Hexbyte  Tech News  Wired 5 Best Portable Grills of 2019 (Charcoal, Propane, Infrared)

Hexbyte Tech News Wired 5 Best Portable Grills of 2019 (Charcoal, Propane, Infrared)

Hexbyte Tech News Wired

Nothing says summer like cooking over an open flame. Whether it’s the salty sweetness on that lightly charred freshly grilled corn or the rich smoothness of smoked meat, summer begs us to get outside and light a fire.

Sure, true grilling enthusiasts are outdoors checking the temp on their smokers even when the wind chill is in the single digits. For most of us though, the grilling season starts on Memorial Day and we really hit our stride around the Fourth of July. After those final Labor Day hot dogs are gone, the grill goes rolling back into the garage.

We’ve looked at full-size gas grills and charcoal grills in years past, but with the summer travel season in full swing we wanted to find the best ways to get your grill on wherever you go, so we researched and tested a dozen new grills to see which can brat the best.

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1. Best Portable Charcoal Grill

Weber Jumbo Joe ($70)

Weber

Of the charcoal grills I tested, the Weber Jumbo Joe strikes the best balance of affordability, features, and ease of use. It’s big enough (18.5 inches in diameter) to smoke two racks of ribs, or fit burgers, and corn for six people (admittedly, this was crowded), but small enough that you’ll still have room in the trunk for a cooler and camping supplies. It’s one of the most versatile grills I tested—grilling, barbecuing, and smoking with ease. Thanks to its dual vent system (one at the bottom, one at the top), you get the same fine-grained level of temperature control you’ll find in Weber’s full size kettles.

It weighs 22 pounds and has a handle with a bar that fits over the top and keeps the kettle and lid together for easy carrying. I tossed mine in the back of our car for trips to the lake and the park; It never tipped over. The ash catcher at the bottom makes cleaning less of a hassle by allowing you to dump the excess without removing the grill grates.

The Jumbo Joe has a considerable following on the internet. Fans have hacked their grills to add thermometers, knobs to make it easier to open and close vents, added hanging ash cans, and come up with creative ways to cook taller items, like beer can chicken.

It’s not perfect, though. If you want to do any indirect heat cooking, you’ll want to buy the hinged grill grate for $25 so you can feed in fresh fuel without removing the top grill. The $17 charcoal basket is also useful and the Kettle Pizza Kit for $115 is fun, though more expensive than the grill itself. No thermometer is included and Weber does not make a storage cover for the Jumbo Joe.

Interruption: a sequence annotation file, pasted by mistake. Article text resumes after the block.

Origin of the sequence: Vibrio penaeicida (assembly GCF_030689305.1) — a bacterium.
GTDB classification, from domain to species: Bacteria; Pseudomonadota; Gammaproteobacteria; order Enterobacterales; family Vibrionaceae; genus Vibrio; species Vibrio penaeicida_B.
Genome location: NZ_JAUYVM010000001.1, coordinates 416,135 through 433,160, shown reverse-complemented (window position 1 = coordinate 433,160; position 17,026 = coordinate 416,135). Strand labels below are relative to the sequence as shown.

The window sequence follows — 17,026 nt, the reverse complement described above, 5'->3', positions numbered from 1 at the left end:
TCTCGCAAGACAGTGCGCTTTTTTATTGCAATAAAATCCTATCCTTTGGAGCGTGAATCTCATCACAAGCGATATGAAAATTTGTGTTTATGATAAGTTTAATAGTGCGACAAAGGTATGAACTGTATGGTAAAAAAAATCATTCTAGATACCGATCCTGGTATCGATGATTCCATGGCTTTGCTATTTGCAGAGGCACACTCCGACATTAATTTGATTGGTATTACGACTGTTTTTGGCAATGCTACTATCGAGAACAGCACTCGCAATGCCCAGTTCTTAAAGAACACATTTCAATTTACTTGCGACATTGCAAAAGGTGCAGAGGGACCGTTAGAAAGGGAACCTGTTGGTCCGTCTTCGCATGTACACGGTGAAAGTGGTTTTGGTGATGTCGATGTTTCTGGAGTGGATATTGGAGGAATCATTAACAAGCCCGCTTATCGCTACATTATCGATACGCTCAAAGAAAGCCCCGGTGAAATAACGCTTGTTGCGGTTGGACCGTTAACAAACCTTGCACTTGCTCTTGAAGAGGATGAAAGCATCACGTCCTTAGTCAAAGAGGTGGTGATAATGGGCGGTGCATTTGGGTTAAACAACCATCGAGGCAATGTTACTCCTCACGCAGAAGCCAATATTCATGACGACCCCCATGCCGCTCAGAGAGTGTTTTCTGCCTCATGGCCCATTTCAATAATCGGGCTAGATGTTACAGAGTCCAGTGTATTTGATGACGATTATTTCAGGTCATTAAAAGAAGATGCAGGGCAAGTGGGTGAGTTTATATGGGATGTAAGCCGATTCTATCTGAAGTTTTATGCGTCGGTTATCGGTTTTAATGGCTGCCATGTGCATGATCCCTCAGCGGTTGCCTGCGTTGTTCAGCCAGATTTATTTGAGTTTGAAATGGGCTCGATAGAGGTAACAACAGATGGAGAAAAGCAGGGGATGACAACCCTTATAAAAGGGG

Weber Jumbo Joe costs $70 at Amazon and Walmart

Smaller Alternative: The Smokey Joe Premium costs $45 at Amazon and Walmart. This is our top pick for anyone who doesn’t need the larger Jumbo Joe. The downside to the Smokey Joe is you lose the lower vent of the Jumbo Joe, which means less temperature control. That’s not a huge deal unless you’re slow cooking, but it’s worth knowing. The Smokey Joe was also more difficult to clean out. Still, if you want a smaller kettle this is a good way to go.

2. Best Portable Propane Grill

Weber Q 1,200 ($209)

weber

If flavor is your only criteria, I would argue that charcoal is superior to propane gas. But flavor is rarely the only factor. We don’t grill in beautiful meadows under a rainbow every day. Often, we grill after hours on a Friday while we’re also trying to set up a tent, inflate a mattress, and wrangle hungry children. And that’s when the convenience of propane trumps charcoal.

For those times, your best bet is the Weber Q 1,200. It’s big enough for a family of four and strikes the best balance between ease of use and cooking performance. It has a thermometer and some side tables to put your plates and tongs. It’s also a champ at keeping a constant, even heat in pretty much any condition. A storm blew in one afternoon, but kept I grilling despite the high wind and rain. It just kept on cooking.

It’s also good at minimizing flare ups. To test this I marinated some chicken in lemon juice and olive oil and laid it on the grills. Every grill flared somewhat, but the Q 1,200 (and the Coleman below) have heavy enameled cast iron grates that are closed over the actual burners, which helps keep the flaring under control.

The main downside is its weight. It may be totally unfazed by weather, but it’s heavy. The $80 wheeled stand is worth a look if you plan to transport it a lot. Other nice accessories include the griddle for $45 and a nice storage cover for $16.

Weber Q 1,200 costs $209 at Amazon and Walmart

Smaller Alternative: The Weber Q 1,000 costs $179 at Amazon and Home Depot. It’s nearly identical to Weber’s Q 1,200, but loses the thermometer and side tables. The result is a more compact, though still heavy, grill. If you don’t need the tables and want to save a few dollars this is a good option.

3. Best for Couples

Coleman Roadtrip 225 Portable Propane Grill ($160)

Coleman

For couples and small families looking for the convenience of propane, the Coleman Roadtrip 225 Portable may work better than a Weber. It’s considerably lighter and mostly matches the Weber Q 1,200. Coleman also gives you the option to use only one burner to grill a couple burgers without draining your propane gas tank, and with variable controls you can sear veggies on one side while cooking meat more slowly on the other side.

There’s a grease pan to catch drips while cooking, and it’s removable for cleaning. You also get push button ignition and 11,000 BTUs of propane grilling power. What the Coleman lacks is a thermometer and a latch on the lid so you can carry it one-handed, though these omissions don’t stop me from recommending it.

Coleman has accessories that let you use half the stove as a griddle or regular stove burner so you can simmer beans while you grill hot dogs. We didn’t test the accessories, but the $35 Griddle and $35 Stove Grate both get high marks in other reviews around the web.